American supporters of WikiLeaks are planning to establish a foundation that could break a long-standing "banking blockade" effectively banning donations to the the whistle-blowing organization.
Indeed, WikiLeaks had little choice but to suspend most of its publishing operations in October 2011 after US senator Joe Lieberman demanded companies - such as Visa, MasterCard and PayPal - stop processing donations to the website.
Daniel Ellsberg and John Perry Barlow are at the forefront of the blockade busting initiative.
Neither men are strangers to controversy, as Ellsberg leaked the Pentagon Papers to the media way back in 1971, while Barlow, a former lyricist for the Grateful Dead, is the co-founder of the prominent Electronic Frontier Foundation (EFF).
"The foundation will aim to support Wikieaks and others, like bloggers, who have been targeted by such blockades," Barlow explained.
"We hope this will make a moral argument that will change these companies' minds, but it could also be the basis of legal challenges."
As The Guardian's James Ball notes, a US-based foundation would likely be in a "stronger position" to challenge threats to the First Amendment, which ensures the right to free speech and press. However, Barlow warned that the power of organizations to stifle free speech in the private sector is growing exponentially.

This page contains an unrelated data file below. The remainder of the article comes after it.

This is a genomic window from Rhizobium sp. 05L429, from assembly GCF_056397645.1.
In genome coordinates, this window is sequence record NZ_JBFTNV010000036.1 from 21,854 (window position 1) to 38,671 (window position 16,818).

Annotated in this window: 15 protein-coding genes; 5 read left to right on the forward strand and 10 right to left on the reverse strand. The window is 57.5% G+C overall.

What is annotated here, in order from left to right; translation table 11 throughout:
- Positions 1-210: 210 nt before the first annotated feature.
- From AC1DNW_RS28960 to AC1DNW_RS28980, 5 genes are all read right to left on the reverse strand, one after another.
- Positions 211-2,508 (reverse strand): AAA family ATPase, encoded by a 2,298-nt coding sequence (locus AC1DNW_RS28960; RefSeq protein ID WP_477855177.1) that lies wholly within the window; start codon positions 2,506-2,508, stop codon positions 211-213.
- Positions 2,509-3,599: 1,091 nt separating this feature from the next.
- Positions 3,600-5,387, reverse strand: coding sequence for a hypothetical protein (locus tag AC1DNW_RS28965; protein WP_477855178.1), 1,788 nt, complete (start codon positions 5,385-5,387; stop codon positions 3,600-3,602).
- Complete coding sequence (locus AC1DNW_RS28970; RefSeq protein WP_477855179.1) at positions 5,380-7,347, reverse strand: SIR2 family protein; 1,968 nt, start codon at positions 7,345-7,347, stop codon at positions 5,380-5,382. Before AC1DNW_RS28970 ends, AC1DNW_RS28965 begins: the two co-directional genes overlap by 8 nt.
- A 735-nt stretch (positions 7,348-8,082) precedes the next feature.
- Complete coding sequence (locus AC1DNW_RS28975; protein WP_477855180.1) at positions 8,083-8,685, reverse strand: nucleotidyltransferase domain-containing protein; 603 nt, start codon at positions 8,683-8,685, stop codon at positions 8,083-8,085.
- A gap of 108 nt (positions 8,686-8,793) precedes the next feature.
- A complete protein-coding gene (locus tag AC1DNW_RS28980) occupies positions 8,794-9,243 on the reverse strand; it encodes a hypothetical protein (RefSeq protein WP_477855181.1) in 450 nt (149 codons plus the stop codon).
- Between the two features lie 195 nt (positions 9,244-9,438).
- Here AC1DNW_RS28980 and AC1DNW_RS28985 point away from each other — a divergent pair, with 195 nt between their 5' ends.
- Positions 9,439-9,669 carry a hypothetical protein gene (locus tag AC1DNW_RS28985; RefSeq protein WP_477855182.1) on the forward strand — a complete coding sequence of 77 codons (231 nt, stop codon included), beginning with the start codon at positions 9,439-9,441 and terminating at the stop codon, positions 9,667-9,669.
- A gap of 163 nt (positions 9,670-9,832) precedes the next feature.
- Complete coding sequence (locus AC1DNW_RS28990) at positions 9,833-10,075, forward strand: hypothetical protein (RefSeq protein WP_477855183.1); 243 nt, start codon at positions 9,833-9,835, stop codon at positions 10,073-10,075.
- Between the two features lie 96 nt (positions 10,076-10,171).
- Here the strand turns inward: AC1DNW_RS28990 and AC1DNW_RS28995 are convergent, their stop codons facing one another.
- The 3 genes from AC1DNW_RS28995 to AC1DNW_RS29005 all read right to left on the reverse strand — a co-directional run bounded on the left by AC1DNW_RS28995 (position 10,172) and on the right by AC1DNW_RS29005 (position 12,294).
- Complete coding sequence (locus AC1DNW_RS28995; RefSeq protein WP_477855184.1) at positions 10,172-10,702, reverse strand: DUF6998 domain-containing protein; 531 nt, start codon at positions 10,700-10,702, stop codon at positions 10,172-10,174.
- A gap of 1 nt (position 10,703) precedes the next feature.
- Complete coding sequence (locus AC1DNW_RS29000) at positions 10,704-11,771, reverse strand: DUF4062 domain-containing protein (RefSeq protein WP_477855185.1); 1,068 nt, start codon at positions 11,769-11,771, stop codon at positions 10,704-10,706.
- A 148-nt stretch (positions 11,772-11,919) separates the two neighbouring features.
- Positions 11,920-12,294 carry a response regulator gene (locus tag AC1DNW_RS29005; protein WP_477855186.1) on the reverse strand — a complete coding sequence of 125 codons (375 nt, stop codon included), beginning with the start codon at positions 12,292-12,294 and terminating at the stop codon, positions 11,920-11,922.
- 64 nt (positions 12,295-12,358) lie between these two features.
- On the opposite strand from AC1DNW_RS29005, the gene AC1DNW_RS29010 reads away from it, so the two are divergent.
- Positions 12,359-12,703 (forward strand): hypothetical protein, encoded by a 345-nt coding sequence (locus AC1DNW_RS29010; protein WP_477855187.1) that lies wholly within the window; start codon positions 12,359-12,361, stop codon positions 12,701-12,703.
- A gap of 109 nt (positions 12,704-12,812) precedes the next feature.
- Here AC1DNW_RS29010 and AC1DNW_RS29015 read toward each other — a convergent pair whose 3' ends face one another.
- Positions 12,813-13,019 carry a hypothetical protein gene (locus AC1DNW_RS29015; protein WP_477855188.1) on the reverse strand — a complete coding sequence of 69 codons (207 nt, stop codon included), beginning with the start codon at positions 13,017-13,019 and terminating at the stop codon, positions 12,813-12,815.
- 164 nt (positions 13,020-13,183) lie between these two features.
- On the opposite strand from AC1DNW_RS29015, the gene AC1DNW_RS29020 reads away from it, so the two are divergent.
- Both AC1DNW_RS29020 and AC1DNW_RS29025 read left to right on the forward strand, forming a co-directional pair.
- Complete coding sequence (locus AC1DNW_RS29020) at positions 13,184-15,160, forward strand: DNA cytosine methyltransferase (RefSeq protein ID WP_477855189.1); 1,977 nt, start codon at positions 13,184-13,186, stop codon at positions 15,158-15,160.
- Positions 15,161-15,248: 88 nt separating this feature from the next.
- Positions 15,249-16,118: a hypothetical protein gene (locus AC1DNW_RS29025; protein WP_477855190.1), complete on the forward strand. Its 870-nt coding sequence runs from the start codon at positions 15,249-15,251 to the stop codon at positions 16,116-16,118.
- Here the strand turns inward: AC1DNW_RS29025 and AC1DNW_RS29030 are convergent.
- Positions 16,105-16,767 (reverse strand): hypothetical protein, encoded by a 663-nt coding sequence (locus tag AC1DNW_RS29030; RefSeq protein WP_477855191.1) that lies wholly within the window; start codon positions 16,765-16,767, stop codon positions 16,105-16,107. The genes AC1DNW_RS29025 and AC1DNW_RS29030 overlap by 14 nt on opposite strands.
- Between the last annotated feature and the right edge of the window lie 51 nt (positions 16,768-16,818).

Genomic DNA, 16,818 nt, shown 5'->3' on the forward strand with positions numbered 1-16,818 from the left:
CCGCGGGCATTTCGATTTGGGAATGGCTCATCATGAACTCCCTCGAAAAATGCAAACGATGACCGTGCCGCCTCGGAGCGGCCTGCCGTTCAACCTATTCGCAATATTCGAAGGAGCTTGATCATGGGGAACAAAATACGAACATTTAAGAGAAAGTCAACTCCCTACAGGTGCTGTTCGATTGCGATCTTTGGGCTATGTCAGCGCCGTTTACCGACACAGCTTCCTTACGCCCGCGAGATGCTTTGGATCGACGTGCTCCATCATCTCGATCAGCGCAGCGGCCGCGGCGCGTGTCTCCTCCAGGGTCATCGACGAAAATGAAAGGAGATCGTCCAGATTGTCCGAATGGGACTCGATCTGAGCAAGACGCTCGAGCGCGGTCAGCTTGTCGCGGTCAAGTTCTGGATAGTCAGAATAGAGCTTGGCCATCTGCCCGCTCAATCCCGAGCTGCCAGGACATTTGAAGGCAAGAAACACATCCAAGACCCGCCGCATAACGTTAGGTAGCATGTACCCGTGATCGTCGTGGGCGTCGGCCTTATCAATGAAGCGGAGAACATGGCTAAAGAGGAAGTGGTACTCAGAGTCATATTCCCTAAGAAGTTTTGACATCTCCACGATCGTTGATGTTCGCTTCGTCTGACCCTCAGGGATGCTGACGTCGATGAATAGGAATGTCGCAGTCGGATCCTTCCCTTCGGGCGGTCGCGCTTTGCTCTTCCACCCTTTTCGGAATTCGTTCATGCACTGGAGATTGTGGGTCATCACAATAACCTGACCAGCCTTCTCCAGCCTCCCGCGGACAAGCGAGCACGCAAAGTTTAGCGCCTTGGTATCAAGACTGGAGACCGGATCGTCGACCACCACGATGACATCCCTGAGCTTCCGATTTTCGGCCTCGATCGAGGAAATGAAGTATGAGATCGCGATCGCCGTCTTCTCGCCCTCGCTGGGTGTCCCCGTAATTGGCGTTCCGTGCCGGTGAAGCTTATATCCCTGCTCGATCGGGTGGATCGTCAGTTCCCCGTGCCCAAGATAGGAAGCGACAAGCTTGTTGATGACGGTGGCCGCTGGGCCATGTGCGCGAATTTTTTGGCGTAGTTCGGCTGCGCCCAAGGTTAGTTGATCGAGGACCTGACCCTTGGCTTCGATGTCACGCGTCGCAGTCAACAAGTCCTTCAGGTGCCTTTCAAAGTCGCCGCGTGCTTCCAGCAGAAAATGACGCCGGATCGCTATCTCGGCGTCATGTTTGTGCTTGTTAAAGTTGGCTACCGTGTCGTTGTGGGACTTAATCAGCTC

"We now have organizations with the ability to stifle free expression with no bill of rights that applies to them – just terms of service," he told The Guardian. "The EFF have investigated everything we can think of [against this], and all we can find is anti-trust law, and we're not nearly rich enough for that kind of action."
Meanwhile, WikiLeaks issued an official statement confirming that it has kicked off legal against various payment processing companies around the world.
"Five hundred days have passed since a cartel of the world's largest financial players, Bank of America, Visa, MasterCard, PayPal and Western Union instituted a consolidated, extrajudicial financial blockade against WikiLeaks," it read.
"The financial blockade was imposed at a point at which the public wished to express its support unequivocally through millions of dollars in small donations. The blockade cuts WikiLeaks off from its small donors, the vast majority of our donor base. The financial cartel has so far acted with impunity in an attempt to censor WikiLeaks and curtail our supporters' economic rights."